Anecdote – Caribbean Currencies Page 149
Advocacy – Ways to Grow the Economy Page 151
Advocacy – Ways to Create Jobs Page 152
Advocacy – Ways to Control Inflation Page 153
Advocacy – Ways to Better Manage Foreign Exchange (fx) – Strong regional currency Page 154
Advocacy – Reforms for Banking Regulations Page 199
Advocacy – Ways to Impact Wall Street Page 200
Advocacy – Ways to Impact Main Street Page 201
Appendix GA – Caribbean Member-States Credit Ratings – December 2012 Page 274
Appendix – Tool-kits for Capital Controls Page 315
Appendix – Lessons Learned from Floating the Trinidad & Tobago Dollar Page 316
Appendix – Controlling Inflation – Technical Details Page 318

The Go Lean roadmap posits that change is coming to the Caribbean so that we can divorce ourselves from the dependence of Vulture Capitalists; see sample Vulture Capitalist in this commentary. Many Go Lean blog-commentaries have reported that change is now afoot to reboot public finances. Though Argentina is out-of-scope for the Go Lean roadmap, we can observe-and-report on the progress and regression of that country and other  Latin America’s economies.

The Go Lean book declares: “A crisis is a terrible thing to waste” – quoting noted Economist Paul Romer. The opportunity exists now to forge change in the economic, security and governing engines of the Caribbean. The region’s economic engines can be better optimized with the Single Market integration of the 42 million people in the 30 member-states; together we can do much more – and effect more turn-around – than anyone member-state can accomplish alone.

The roadmap calls for a confederation of the 30 Caribbean member-states; thereby creating the larger Single Market that can absorb economic shocks and downward trends. The Go Lean book provides the details of this vision; in fact the following pronouncements are embedded in the opening Declaration of Interdependence (Page 13 & 14):

xxiv. Whereas a free market economy can be induced and spurred for continuous progress, the Federation must install the controls to better manage aspects of the economy: jobs, inflation, savings rate, investments and other economic principles. Thereby attracting direct foreign investment because of the stability and vibrancy of our economy.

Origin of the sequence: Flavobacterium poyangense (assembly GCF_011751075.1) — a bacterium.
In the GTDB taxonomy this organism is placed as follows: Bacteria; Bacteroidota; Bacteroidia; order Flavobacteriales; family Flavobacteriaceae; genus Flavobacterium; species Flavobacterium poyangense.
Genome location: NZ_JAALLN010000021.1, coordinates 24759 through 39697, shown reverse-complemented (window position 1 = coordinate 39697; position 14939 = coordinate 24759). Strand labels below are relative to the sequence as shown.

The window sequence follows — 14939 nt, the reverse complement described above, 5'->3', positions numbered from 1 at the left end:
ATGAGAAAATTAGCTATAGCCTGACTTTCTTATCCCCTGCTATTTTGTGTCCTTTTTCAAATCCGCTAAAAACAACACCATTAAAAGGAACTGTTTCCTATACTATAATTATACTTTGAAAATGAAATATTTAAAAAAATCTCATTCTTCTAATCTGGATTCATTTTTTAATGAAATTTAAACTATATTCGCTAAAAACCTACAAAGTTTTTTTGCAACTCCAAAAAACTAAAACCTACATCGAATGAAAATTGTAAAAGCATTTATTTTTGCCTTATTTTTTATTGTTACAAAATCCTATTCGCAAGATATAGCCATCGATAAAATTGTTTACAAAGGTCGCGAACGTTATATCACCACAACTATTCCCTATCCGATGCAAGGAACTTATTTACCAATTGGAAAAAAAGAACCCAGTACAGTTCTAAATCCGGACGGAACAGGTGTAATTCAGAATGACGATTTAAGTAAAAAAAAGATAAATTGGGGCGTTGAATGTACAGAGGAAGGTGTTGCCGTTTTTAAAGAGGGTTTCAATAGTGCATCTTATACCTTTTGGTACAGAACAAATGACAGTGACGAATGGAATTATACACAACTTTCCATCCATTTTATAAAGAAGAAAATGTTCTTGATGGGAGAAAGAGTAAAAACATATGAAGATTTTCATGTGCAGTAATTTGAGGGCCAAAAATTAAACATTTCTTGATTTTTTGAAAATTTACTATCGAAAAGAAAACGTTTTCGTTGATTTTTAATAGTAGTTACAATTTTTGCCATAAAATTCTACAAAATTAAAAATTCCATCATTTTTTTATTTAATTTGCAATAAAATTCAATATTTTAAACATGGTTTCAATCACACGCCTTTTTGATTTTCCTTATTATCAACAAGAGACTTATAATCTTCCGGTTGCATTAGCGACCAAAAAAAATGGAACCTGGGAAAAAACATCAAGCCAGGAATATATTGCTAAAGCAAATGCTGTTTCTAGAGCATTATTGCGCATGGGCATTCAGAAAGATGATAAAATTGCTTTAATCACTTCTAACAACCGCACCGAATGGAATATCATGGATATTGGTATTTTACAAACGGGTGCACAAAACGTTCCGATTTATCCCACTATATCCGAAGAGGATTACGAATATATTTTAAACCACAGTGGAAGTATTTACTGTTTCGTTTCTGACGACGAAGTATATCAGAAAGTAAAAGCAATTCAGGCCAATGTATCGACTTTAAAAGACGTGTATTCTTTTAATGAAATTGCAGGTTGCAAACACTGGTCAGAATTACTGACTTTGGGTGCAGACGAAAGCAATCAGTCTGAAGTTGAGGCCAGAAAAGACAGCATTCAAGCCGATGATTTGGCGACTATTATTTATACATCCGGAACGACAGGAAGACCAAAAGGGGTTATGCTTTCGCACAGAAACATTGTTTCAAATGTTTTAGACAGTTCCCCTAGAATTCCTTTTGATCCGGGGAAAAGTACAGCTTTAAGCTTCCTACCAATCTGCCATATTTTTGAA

xxv.  Whereas the legacy of international democracies had been imperiled due to a global financial crisis, the structure of the Federation must allow for financial stability and assurance of the Federation’s institutions. To mandate the economic vibrancy of the region, monetary and fiscal controls and policies must be incorporated as proactive and reactive measures. These measures must address threats against the financial integrity of the Federation and of the member-states.

xxxiii. Whereas lessons can be learned and applied from the study of the recent history of other societies, the Federation must formalize statutes and organizational dimensions to avoid the pitfalls of communities like East Germany, Detroit, Indian (Native American) Reservations, [and] Egypt …

According to the foregoing news article, Argentina is trying to recover from faulty decisions regarding debt repayment. They are attempting to turn the corner and turn-around to a better community ethos: other people’s money is important to them and needs to be repaid. Other communities have successfully applied a turn-around strategy, consider Iceland.

The Caribbean must also reboot and “bounce back”; to “step back from the precipice”. The effort is not easy; the Go Lean book describes it as heavy-lifting. We need to burn-off old debris and build new eco-systems. The returns – new Caribbean structures – will be worth the investment and sacrifice. This is true for Detroit … and the Caribbean.

The quest of the Go Lean roadmap is to elevate Caribbean society and economic engines from the parasite role we currently assume, where we were dependent on Vulture Capitalists (Wall Street Hedge Funds) for funding, to a new world where we garner funding from our own regional sources: the people and institutions of the Caribbean. We want to be a protégé of Wall Street, not a parasite! We want to master the credit rating metrics so that our member-states are considered safe investments, not prone to default. Despite the previous realities of credit unworthiness, the roadmap seeks to optimize the regional economics with advanced empowerments, “Economics 901”. Yes, we can!

All the stakeholders in the Caribbean – people, governments and institutions – are urged to lean-in to this Go Lean roadmap for the CU and the C$. We have so many lessons to learn from this case study from Argentina – past, present and future. We mostly learn that concept of a successful “Turnaround” is conceivable, believable and achievable.  🙂

Download the book Go Lean … Caribbean – now!